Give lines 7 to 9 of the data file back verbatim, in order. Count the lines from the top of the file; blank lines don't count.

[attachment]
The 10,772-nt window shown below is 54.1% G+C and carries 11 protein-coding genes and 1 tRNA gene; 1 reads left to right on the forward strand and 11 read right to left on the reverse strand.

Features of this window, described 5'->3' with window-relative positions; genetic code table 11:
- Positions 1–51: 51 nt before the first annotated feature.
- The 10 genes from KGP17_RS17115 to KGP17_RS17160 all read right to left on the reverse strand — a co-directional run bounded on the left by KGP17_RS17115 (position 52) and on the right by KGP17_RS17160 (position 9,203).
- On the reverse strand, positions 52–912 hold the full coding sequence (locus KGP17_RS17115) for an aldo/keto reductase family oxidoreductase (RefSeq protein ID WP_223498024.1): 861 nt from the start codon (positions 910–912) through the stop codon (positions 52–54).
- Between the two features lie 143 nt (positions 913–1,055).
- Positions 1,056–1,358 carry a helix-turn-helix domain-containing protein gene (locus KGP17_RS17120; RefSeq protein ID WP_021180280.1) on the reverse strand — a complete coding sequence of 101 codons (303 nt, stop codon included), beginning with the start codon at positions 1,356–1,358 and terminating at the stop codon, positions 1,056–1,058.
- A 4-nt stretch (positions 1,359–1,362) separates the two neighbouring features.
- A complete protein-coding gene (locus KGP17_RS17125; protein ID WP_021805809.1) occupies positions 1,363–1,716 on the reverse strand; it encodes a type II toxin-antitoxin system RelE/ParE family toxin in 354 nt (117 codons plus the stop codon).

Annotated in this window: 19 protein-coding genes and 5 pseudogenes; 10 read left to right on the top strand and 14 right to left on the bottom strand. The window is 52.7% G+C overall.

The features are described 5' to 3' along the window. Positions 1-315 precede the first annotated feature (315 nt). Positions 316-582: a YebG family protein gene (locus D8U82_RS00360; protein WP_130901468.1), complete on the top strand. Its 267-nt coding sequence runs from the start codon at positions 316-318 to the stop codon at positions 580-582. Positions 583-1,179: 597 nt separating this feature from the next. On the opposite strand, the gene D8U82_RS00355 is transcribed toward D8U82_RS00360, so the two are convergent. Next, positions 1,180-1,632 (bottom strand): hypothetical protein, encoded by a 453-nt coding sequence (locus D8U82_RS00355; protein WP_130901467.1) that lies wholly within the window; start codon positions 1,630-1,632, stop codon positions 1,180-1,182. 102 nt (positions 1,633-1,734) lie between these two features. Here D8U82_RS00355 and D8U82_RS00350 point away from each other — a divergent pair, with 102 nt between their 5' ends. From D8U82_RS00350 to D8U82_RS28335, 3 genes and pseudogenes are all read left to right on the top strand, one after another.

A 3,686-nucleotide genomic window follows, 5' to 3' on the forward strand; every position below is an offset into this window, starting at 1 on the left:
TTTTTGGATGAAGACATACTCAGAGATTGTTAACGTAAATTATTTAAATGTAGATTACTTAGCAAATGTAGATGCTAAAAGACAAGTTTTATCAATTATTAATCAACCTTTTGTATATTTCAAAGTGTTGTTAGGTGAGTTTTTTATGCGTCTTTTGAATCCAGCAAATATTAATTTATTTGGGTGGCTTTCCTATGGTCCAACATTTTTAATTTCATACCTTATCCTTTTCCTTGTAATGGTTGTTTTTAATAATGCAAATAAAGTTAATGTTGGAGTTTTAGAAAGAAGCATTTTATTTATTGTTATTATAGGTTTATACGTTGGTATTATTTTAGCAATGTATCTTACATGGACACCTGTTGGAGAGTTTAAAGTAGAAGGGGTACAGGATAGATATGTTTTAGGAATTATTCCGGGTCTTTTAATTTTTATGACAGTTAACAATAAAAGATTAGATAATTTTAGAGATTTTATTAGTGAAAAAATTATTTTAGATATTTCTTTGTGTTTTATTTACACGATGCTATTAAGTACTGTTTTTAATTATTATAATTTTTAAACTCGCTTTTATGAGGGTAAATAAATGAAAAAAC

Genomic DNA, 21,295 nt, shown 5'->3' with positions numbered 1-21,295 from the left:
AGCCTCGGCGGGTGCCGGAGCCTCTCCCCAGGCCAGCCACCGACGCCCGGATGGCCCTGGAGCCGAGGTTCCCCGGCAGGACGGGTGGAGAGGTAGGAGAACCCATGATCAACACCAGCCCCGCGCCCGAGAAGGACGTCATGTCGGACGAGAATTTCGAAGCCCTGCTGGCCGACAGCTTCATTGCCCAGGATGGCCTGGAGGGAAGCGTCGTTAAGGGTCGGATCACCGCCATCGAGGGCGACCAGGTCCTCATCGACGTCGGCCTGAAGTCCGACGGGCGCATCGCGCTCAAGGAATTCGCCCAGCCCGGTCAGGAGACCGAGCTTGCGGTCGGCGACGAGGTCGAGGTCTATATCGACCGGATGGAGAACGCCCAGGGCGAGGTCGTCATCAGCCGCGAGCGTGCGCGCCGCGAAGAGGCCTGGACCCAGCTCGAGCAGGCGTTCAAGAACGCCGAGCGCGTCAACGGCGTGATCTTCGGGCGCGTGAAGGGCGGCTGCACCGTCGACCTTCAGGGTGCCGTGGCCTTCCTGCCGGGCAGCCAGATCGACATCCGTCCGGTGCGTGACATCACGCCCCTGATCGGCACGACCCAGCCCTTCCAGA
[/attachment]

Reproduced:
- Positions 1,056–1,358 carry a helix-turn-helix domain-containing protein gene (locus KGP17_RS17120; RefSeq protein ID WP_021180280.1) on the reverse strand — a complete coding sequence of 101 codons (303 nt, stop codon included), beginning with the start codon at positions 1,356–1,358 and terminating at the stop codon, positions 1,056–1,058.
- A 4-nt stretch (positions 1,359–1,362) separates the two neighbouring features.
- A complete protein-coding gene (locus KGP17_RS17125; protein ID WP_021805809.1) occupies positions 1,363–1,716 on the reverse strand; it encodes a type II toxin-antitoxin system RelE/ParE family toxin in 354 nt (117 codons plus the stop codon).